I, like many 20-something-year-old women who have Instagram, would like to be a Glossier girl: clear-skinned and bold browed, maybe a statement red lip when I feel like it. Doesn’t sweat off her makeup because she barely needs makeup in the first place. The millennial favorite beauty company whose motto is “Skin first, makeup second” made its name in “cool girl” minimalist branding, imploring you to wear less makeup because you, Glossier girl, are already beautiful—which is easier to say when you haven’t had two decades of cystic acne like me.
But in January, the brand came out with its first product that blatantly acknowledges the existence of acne: Solution, a daily face exfoliating tonic. I eagerly got my own bottle to see if this $24 pink-packaged wonder would finally turn me into an Instagram-famous Glossier girl.
But the launch of Solution didn’t happen without controversy. Glossier isn’t particularly concerned with explaining the science behind the products. “[Glossier CEO Emily] Weiss chooses not to share the details of her products’ formulations,” Amy Larocca noted in a recent profile in The Cut. “She just doesn’t think her customers care about ingredients if they’re happy with the results.”
The new Solution, for example, contains a proprietary blend of alpha hydroxy acid (AHA), beta hydroxy acid (BHA) which includes salicylic acid, and polyhydroxy acid. This blend makes up 10% of the formula—but you don’t know the exact ratios of the active acids, which are used to exfoliate and brighten your face. Salicylic acid, which makes up 0.5% of the solution, is the only labeled active ingredient. But perhaps that doesn’t matter because it works, at least for some people: Glossier’s only marketing campaign photos for the product were before-and-after photos of people who used Solution for four weeks.
“I think people do care about what, exactly, go into their skincare products,” New York City-based dermatologist Sejal Shah, MD, said. She uses Solution herself, but questions the lack of transparency around the formulation. “With acids, the exact ratio of each ingredient makes a difference to every individual’s skin,” she said. We know that 0.5% of the formula is salicylic acid, and that the other 9.5% of the acid blend is a company secret—and to Shah, that’s not enough information.
For those who want radical transparency in their beauty products, there is The Ordinary. In June 2017, Estée Lauder Companies invested in its parent company, Deciem, a no-frills vertically integrated beauty company founded by Brandon Truaxe, a former computer programmer who realized that consumers were overspending for the cost of raw ingredients in their products. Unlike most beauty companies (including Glossier), Deciem keeps costs down through ownership of the entire production process, from manufacturing to laboratories to e-commerce to production development.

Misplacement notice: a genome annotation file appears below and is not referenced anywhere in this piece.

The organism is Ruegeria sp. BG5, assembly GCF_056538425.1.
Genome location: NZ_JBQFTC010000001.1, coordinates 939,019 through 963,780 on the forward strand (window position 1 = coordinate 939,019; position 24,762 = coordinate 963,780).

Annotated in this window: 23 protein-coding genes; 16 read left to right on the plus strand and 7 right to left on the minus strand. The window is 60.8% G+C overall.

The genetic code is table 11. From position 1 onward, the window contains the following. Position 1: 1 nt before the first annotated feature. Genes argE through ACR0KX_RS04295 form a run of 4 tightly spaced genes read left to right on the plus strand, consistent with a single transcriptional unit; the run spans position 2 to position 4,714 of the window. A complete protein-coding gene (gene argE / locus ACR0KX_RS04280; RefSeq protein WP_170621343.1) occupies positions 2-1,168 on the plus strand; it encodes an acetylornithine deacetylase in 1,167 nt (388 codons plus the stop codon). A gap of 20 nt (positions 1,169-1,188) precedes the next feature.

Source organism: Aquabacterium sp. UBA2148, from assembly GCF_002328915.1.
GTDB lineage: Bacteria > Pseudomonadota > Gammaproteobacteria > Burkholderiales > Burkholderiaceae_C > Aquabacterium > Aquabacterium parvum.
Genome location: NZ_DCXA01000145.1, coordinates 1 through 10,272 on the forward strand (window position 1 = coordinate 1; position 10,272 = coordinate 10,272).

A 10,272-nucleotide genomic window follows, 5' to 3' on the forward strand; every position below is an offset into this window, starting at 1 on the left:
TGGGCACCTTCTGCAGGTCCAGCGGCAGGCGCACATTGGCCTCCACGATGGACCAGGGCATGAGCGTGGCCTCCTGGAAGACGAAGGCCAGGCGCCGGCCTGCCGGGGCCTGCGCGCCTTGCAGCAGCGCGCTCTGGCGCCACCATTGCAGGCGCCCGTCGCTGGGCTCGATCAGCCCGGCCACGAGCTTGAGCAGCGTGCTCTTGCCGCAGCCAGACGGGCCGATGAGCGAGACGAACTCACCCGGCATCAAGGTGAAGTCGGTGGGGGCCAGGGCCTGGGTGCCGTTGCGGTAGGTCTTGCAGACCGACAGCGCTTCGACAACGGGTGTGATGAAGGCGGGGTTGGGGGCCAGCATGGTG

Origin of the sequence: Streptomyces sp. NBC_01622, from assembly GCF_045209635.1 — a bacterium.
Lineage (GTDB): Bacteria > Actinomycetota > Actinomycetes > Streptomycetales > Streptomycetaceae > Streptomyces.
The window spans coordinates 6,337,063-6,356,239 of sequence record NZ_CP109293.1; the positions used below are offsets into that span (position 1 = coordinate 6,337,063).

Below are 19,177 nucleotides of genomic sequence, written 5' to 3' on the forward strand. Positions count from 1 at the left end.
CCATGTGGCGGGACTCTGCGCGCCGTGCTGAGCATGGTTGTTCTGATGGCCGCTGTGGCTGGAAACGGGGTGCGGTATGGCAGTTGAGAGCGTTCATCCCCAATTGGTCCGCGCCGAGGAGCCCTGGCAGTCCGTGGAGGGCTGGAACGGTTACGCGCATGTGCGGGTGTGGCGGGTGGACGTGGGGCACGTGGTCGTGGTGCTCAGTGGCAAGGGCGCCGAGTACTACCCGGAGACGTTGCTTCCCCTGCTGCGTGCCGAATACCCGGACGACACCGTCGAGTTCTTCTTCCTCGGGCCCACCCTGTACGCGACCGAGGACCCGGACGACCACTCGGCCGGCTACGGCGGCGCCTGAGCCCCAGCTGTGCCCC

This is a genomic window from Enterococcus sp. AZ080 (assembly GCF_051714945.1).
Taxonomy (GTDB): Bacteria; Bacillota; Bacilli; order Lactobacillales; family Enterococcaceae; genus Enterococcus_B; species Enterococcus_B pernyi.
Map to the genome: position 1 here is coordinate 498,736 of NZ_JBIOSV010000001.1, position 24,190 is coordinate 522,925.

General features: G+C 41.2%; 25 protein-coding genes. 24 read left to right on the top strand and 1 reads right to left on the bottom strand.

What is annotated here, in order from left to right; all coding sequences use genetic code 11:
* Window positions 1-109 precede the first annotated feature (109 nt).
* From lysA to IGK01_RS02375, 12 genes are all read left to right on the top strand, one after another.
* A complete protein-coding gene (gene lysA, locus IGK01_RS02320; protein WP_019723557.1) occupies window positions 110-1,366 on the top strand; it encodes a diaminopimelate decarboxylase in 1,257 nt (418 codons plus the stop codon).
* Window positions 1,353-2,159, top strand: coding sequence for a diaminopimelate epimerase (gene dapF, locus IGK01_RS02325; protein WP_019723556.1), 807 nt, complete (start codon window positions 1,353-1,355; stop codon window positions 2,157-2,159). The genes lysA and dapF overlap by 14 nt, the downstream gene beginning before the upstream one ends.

As noted by Rachel Syme in the New Yorker, Deciem—and its most iconic line, The Ordinary—markets itself as the opposite of snake oil: you know exactly what the ingredients are, and you know exactly what you’re paying for. “No one in the world would pay $50 for aspirin when you can purchase it for $5 but in the world of beauty, you can easily find virtually the same formulations ranging from $5 to $500+,” Nicola Kilner, co-CEO of The Ordinary, explained over email. Glossier is a case study in beauty marketing; Deciem recently announced that it would cut all marketing costs. The brand came under fire when Truaxe reportedly fired the marketing teams, posting social media updates on the company’s Instagram alluding to internal conflict in the company.
But Glossier claims that its subtle lack of transparency is a matter of safeguarding business assets, not conspiracy. “The reason why we don’t get into specific percentages for each [acid] is because we’d be giving up trade secrets,” a spokesperson for Glossier explained over email, noting that ingredients are chosen for 1) efficacy and 2) “sensoriality,” which is the ineffable quality that makes a product feel good when you put it on. For example, Solution contains fragrance, which is an unnecessary ingredient that may make the formula smell more pleasant and less like nail polish remover, but can also irritate sensitive skin.
Glossier Solution is not unique as an acid exfoliator—you have options. There is Biologique Recherche Lotion P50, the fabled chemical exfoliator that smells like formaldehyde. It is such a cult favorite, it can only be purchased through authorized spas and aestheticians in 72 countries. There is also Pixi Glow Tonic, which is 5% alpha hydroxy acid only. The products’ price points rank in the same order as the strength of their acid formulas: Biologique Recherche Lotion P50 > Glossier Solution > Pixi Glow Tonic.
In fact, in spite of my best efforts as a beauty writer armed with a Rolodex of dermatologists to treat me, my skin is still covered in cystic acne, hyperpigmentation, and scars. Does Glossier work? I can’t answer that question. Three weeks into using Glossier Solution, Glossier Milky Jelly Cleanser, and Glossier Priming Moisturizer, I look exactly the same. The products did what they were supposed to do: the Solution exfoliated, the Milky Jelly cleansed, and the Moisturizer hydrated. The problem was me: I never had Instagram-ready skin in the first place, and products designed for the genetically gifted won’t transform the rest of us.
Which is why when a product finally “works” on my skin, I want to know exactly why it works—because it happens so infrequently. Sure, beauty brands need to protect their formulations. But in cases like Glossier, it comes at a disadvantage to consumers with serious skin issues to address—and a lifelong quest to address them.